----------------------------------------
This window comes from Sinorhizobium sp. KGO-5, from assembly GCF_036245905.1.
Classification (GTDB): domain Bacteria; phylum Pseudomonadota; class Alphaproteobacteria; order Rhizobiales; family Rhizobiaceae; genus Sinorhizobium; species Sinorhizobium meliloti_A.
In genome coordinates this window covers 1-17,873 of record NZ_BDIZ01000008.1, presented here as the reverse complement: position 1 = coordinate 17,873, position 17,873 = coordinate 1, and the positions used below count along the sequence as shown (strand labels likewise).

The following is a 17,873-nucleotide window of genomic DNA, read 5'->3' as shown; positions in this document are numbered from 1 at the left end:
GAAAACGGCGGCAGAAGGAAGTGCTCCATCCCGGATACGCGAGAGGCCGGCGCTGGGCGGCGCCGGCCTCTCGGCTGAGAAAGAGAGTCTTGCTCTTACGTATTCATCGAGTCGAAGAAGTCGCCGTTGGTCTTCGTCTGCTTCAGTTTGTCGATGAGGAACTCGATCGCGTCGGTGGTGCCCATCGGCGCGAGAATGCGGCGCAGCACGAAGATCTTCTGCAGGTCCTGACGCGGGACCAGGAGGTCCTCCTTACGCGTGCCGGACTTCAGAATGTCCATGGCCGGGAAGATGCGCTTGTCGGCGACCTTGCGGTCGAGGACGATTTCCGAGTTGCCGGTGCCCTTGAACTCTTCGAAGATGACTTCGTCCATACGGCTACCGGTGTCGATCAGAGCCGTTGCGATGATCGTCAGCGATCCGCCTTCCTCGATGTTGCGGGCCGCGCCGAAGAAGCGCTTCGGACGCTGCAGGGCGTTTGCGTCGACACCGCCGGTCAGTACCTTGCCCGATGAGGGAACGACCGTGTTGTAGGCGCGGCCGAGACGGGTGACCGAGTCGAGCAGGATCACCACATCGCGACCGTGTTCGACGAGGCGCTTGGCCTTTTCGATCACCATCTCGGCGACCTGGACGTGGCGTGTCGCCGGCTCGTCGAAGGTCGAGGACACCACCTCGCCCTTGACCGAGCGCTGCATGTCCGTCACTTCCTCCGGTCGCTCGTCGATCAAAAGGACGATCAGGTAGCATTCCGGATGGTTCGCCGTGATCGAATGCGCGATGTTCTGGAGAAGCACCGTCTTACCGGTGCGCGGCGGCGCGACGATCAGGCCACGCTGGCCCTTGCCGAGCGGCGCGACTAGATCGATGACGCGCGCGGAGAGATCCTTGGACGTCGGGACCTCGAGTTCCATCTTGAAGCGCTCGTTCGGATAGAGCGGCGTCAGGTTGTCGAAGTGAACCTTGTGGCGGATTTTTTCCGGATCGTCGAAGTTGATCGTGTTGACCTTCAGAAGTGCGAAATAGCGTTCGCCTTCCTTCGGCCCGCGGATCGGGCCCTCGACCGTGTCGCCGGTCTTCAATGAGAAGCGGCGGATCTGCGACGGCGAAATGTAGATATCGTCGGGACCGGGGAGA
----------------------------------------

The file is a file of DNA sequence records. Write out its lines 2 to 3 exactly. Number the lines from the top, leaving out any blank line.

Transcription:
Classification (GTDB): domain Bacteria; phylum Pseudomonadota; class Alphaproteobacteria; order Rhizobiales; family Rhizobiaceae; genus Sinorhizobium; species Sinorhizobium meliloti_A.
In genome coordinates this window covers 1-17,873 of record NZ_BDIZ01000008.1, presented here as the reverse complement: position 1 = coordinate 17,873, position 17,873 = coordinate 1, and the positions used below count along the sequence as shown (strand labels likewise).